PANAMA CITY — "Significant damage" from Hurricane Michael, combined with associated concerns about the reliability of water, sewer and electrical service in the wake of the storm, prompted Gulf Coast Regional Medical Center to evacuate patients to Fort Walton Beach Medical Center, according to Thursday announcements from the Panama City hospital.
Gulf Coast Regional Medical Center began Thursday to evacuate its approximately 130 patients, beginning with the most critically ill patients, to sister hospitals like Fort Walton Beach Medical Center. Both hospitals are part of the HCA Healthcare network of nearly 180 hospitals.
"Until we can be certain of stable public power, water and sewage systems our patients will be safest in one of our sister hospitals in a neighboring community that was not as severely impacted by the hurricane," the hospital noted on its website.
Meanwhile, helicopters were ferrying patients from Gulf Coast Regional Medical Center and Bay Medical Sacred Heart, another Panama City hospital, into Fort Walton Beach, where ambulances were transferring them to Fort Walton Beach Medical Center.
A total of 30 helicopter flights into Fort Walton Beach were expected Thursday, according to staff at White-Wilson Medical Center, located adjacent to Fort Walton Beach Medical Center. The White-Wilson Medical Center parking lot was serving as a landing zone for the helicopters.
Helicopters also were landing on the helipad at Fort Walton Beach Medical Center, at the Northwest Florida Fairgrounds on Lewis Turner Boulevard and at the Ron Crawford Recreational Center on Hospital Drive.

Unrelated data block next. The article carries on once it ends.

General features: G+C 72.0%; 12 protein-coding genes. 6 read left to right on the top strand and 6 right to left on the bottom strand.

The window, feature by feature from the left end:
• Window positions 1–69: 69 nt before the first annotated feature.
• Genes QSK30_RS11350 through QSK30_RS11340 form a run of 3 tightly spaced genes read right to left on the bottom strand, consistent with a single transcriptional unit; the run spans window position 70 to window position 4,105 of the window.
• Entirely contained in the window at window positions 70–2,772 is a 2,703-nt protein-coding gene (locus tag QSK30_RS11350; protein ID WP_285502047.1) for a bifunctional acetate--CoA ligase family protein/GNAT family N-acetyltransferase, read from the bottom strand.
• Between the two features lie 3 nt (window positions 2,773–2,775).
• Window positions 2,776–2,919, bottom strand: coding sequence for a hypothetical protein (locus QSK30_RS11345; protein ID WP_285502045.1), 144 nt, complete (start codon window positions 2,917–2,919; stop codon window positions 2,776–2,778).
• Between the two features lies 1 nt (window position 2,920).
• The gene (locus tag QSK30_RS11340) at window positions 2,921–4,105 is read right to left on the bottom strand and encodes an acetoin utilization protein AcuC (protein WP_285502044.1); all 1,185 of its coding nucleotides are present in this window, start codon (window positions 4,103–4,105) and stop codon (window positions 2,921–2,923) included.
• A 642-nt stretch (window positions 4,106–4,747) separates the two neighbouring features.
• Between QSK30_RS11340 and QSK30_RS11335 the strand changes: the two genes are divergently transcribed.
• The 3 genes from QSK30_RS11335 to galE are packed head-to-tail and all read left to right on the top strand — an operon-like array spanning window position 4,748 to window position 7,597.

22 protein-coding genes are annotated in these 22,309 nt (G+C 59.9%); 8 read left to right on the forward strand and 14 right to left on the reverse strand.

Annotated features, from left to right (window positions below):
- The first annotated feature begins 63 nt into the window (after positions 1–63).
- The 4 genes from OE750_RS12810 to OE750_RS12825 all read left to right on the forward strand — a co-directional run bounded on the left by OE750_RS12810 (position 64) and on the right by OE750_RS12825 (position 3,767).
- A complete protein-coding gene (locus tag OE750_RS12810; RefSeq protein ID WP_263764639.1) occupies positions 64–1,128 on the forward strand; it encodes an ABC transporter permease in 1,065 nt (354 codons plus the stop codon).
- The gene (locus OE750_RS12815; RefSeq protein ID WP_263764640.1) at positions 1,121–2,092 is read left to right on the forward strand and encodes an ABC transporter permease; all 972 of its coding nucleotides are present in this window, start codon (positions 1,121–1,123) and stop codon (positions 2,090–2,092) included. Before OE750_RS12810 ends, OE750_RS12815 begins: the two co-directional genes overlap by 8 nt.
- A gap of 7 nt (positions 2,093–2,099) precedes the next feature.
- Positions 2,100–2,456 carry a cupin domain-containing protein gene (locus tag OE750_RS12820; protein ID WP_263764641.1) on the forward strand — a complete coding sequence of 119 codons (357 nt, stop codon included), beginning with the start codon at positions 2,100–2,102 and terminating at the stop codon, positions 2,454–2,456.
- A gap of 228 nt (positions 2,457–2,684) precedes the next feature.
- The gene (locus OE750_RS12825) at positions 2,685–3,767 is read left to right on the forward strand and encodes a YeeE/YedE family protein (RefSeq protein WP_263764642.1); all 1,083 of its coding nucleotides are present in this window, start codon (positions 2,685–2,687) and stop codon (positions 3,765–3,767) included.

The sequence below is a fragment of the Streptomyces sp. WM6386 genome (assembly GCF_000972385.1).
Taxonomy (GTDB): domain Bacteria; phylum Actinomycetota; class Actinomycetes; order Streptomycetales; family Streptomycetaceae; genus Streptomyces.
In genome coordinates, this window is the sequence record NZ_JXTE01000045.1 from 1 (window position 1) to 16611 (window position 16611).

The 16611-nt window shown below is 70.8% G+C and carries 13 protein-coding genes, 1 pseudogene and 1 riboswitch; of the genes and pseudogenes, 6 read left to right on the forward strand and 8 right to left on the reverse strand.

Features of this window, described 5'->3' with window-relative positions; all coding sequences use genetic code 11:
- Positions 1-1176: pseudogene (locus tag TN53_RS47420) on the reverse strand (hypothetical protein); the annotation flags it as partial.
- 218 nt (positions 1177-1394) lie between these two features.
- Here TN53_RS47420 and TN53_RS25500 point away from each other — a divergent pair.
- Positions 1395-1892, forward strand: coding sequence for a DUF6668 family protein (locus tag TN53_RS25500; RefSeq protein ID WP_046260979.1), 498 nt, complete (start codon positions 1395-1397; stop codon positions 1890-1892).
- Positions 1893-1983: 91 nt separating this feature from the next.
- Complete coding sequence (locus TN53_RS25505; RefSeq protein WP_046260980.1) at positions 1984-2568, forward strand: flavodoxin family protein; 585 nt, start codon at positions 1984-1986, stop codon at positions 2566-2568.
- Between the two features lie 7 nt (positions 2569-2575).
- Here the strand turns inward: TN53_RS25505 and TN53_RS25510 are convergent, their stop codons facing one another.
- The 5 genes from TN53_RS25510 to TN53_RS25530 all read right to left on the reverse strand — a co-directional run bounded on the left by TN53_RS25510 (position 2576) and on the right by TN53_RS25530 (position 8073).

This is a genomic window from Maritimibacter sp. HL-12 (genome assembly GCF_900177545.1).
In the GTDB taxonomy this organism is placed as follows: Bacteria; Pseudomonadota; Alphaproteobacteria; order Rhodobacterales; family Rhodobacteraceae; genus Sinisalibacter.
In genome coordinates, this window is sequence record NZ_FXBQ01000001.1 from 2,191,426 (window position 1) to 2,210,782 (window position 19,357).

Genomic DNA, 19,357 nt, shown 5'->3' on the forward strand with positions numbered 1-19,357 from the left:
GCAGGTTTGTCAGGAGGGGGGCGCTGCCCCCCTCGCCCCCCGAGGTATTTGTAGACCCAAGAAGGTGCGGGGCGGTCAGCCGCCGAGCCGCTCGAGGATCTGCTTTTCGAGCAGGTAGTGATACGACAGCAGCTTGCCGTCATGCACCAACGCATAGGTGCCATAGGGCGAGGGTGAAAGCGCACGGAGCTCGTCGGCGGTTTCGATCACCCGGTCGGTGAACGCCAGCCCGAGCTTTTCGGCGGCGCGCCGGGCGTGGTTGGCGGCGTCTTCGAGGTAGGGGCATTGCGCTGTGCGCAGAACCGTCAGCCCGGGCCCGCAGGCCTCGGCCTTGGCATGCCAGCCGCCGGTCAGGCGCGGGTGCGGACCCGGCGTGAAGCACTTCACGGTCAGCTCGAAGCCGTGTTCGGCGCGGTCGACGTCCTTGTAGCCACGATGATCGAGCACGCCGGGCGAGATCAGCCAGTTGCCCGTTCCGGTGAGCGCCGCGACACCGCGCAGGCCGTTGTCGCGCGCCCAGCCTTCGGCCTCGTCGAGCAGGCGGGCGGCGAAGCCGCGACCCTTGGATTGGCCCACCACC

Among the patients being ferried from Panama City were three trauma cases, according to White-Wilson staff members.
In a Thursday news release, Fort Walton Beach Medical Center officials said the hospital had "currently received and will continue to receive numerous patients transferred in from Gulf Coast Regional Medical Center." Additionally according to the release, the hospital is expecting to treat people rescued from the Bay County area in the wake of the hurricane.
“We will do everything possible to support those in Panama City and the impacted areas with the healthcare they need,” Mitch Mongell, CEO of Fort Walton Beach Medical Center, said in the news release.
Even as Gulf Coast Regional Medical Center was evacuating its inpatients, the facility was working to keep its emergency room open to serve the needs of its hurricane-ravaged community.
A Disaster Medical Assistance Team, provided through the federal National Disaster Medical System, a program of the Department of Health & Human Services, is providing emergency care at Gulf Coast Regional Medical Center.
"We know our community will need our ER and we are going to do everything possible to keep our ER open to effectively treat and stabilize patients," Gulf Coast Regional Medical Center said on its website.
Alicia Adams contributed to this report.